on Radial Symmetry, poems by Katherine Larson (Yale University Press)
Niels Bohr said that the purpose of describing nature “is not to disclose the real essence of physical objects but only to track down, so far as it is possible, relations between the manifold aspects of experience.” And so, the question: how far is it possible? The describer is embedded in the phenomena – is this an advantage or an impediment? Separate and incorporated, the scientist spends her day with a bias for the former, dissecting marine tissue with forceps. Meanwhile, the flora beyond her lab bench absorb the carbon dioxide emitted from her respiration.
Katherine Larson’s first book of poems, Radial Symmetry, is an experiment in tracking down experience. It purports to sort out components in order to indicate their relations – but its strange, discomfiting pleasures arise from the frustrating limitations of language either to describe a totality or its pulsing parts. However, Larson’s language also extends antennae (as far as it is possible) into the immeasurable spaces between related objects. The reaching – for speaker and reader – develops as a necessary, stimulating, gorgeous, provisional gesture. But there is nothing tentative about the fearful symmetry and impact of Larson’s book.
Here is the opening poem, “Statuary”:
The late cranes throwing
their necks to the wind stay
the place that rain begins
& the place that it ends
they seem to exist just there
above the horizon at least
I only see them that way
against the grey October
light not heavy enough
for feet to be useful or
useless enough to make
gravity untie its string. I'm sick
of this stubbornness
but the earthworms
seem to think it all right
they move forward
& let the world pass
through them they eat
& eat at it, content to connect
the individual links
of their purple bodies to stay
one place would be death.
But somewhere between
the crane & the worm
between the days I pass through
& the days that pass
is the mind. And memory
which outruns the body &
grief which arrests it.
“Statuary” sets out the assay’s terms and conditions of the book’s first part: there are spaces between “the place that rain begins / & the place that it ends,” and between worlds we pass through and that pass through us. Inhabiting the spaces “is the mind.” If you troll through Radial Symmetry for emotional rationale, you come up with a meager catch. A statement like “I’m sick / of this stubbornness” sounds brassy.
But there is a reason for such singular, stranded exclamations and claims in these poems. Two poems later in “Study for Love’s Body,” she exhibits this fragment: “Gauguin writes to Theo van Gogh that in his painting he wants to suggest / the idea of suffering – without ever explaining what kind.” Larson is not forswearing self-revelation because of some postmodern queasiness about the relevance of the first-person. She is simply wary of what William Matthews called “the gravid pull of the emotional life against which any artist struggles to keep a work from being pulled routinely down.” So Larson writes, “I rot // in the cold blue of the ego.” The suffering here has a non-specific cause but an all-encompassing environment. To say one is “sick of it” (but unable to be rid of it) is to sound somewhat petulant – but also to admit and allow an implacable dominance over oneself.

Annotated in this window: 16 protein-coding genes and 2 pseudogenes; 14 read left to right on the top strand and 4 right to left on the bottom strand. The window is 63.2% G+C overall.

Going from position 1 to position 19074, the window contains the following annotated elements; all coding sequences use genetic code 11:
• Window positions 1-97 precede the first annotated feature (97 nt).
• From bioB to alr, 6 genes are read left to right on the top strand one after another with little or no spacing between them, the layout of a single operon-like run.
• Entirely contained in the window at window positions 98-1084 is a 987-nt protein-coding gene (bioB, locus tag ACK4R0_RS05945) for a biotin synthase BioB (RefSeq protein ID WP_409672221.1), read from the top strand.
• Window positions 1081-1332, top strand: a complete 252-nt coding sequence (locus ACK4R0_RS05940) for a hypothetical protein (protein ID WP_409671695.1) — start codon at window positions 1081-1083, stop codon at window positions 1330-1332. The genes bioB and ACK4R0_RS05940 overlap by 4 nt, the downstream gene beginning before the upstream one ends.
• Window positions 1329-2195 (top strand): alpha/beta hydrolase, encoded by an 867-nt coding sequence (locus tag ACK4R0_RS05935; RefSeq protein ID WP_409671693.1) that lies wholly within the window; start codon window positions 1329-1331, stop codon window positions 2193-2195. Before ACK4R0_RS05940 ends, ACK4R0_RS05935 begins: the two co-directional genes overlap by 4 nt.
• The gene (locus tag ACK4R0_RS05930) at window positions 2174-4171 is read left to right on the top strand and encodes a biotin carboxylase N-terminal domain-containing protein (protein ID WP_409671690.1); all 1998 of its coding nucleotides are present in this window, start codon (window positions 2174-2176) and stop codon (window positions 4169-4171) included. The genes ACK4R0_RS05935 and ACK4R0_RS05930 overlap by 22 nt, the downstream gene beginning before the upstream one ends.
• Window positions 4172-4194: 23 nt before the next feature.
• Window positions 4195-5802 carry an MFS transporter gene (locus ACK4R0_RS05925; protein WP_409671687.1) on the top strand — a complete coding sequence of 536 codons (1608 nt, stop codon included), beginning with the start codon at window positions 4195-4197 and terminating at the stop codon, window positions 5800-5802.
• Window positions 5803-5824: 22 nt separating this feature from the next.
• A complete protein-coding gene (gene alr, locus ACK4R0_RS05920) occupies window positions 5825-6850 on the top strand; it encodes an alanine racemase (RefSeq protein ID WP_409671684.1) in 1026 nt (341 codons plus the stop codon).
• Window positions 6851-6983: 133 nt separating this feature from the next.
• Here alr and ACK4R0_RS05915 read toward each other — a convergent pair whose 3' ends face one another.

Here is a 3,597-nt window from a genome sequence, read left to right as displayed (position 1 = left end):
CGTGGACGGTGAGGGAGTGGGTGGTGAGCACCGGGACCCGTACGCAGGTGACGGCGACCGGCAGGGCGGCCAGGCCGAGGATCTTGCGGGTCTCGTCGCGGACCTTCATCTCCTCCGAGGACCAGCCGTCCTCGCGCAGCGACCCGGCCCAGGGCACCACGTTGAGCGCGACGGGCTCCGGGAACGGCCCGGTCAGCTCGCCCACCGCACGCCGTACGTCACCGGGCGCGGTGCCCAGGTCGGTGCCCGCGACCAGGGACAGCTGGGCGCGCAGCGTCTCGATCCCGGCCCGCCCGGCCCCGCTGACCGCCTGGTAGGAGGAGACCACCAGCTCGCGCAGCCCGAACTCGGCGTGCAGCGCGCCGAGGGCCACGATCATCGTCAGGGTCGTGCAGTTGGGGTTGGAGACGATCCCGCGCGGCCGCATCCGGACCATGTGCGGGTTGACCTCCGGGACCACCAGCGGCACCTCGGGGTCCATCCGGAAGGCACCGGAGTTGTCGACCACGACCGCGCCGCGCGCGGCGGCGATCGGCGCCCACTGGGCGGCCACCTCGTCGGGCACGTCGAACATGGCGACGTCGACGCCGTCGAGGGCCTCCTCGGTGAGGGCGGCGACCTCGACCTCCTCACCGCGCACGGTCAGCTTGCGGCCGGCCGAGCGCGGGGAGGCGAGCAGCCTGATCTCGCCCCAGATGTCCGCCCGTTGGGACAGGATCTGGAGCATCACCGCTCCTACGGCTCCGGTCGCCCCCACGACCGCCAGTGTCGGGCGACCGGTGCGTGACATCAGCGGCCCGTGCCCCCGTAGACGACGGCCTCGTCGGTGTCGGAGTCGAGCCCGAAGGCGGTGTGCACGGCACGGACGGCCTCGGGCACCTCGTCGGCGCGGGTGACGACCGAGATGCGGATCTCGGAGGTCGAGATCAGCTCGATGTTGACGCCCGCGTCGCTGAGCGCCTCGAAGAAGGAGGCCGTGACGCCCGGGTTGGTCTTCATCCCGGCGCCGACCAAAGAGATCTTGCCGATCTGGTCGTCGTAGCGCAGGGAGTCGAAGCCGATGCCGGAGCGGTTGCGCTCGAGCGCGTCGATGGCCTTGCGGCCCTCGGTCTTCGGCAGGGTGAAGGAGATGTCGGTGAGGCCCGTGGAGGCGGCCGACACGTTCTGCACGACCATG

Larson was trained as a writer in university workshops led by Rita Dove and Charles Wright, but she has worked as a molecular biologist for the past decade. In “Crypsis and Mimicry” she writes, “I used to believe that science was only concerned / with certainty. Later, I recognized its mystery. / There isn’t a language for it …” There isn’t a language quite adequate to the mystery – but there is an inadequate one. Later in “Risk,” a dream poem, she says, “I pitch down a great hill in a holy city, / past the flaming beakers of ethanol, / the lapis bowls in which Science / would peel me apart.” The mysteries in Radial Symmetry are not passive – they seem to force themselves into the speaker’s consciousness in such a way that she feels deeply obligated to envision them in a kind of Blakeian vision. She was just doing her job, examining samples from the sea, and then something happened. Science at that moment is too intent on solving. “Poems,” wrote William Meredith, “arise from experience that requires poetry to comprehend it.” To see it.
After part one introduces a speaker peering into ”some distance / where space is nothing / yet still something that separates,” part two takes her through the world – Uganda, Mali, Tunisia, Romania, Italy, Ireland, Mexico, Arizona. The first poems here are quite restrained, capable only of description and weightless suggestion. Their locations are overbearing, absorbing comment into themselves. The appearance of the human and the venture to comment arrive both to relieve and to complicate. This is the second and final section of “Water Clocks”: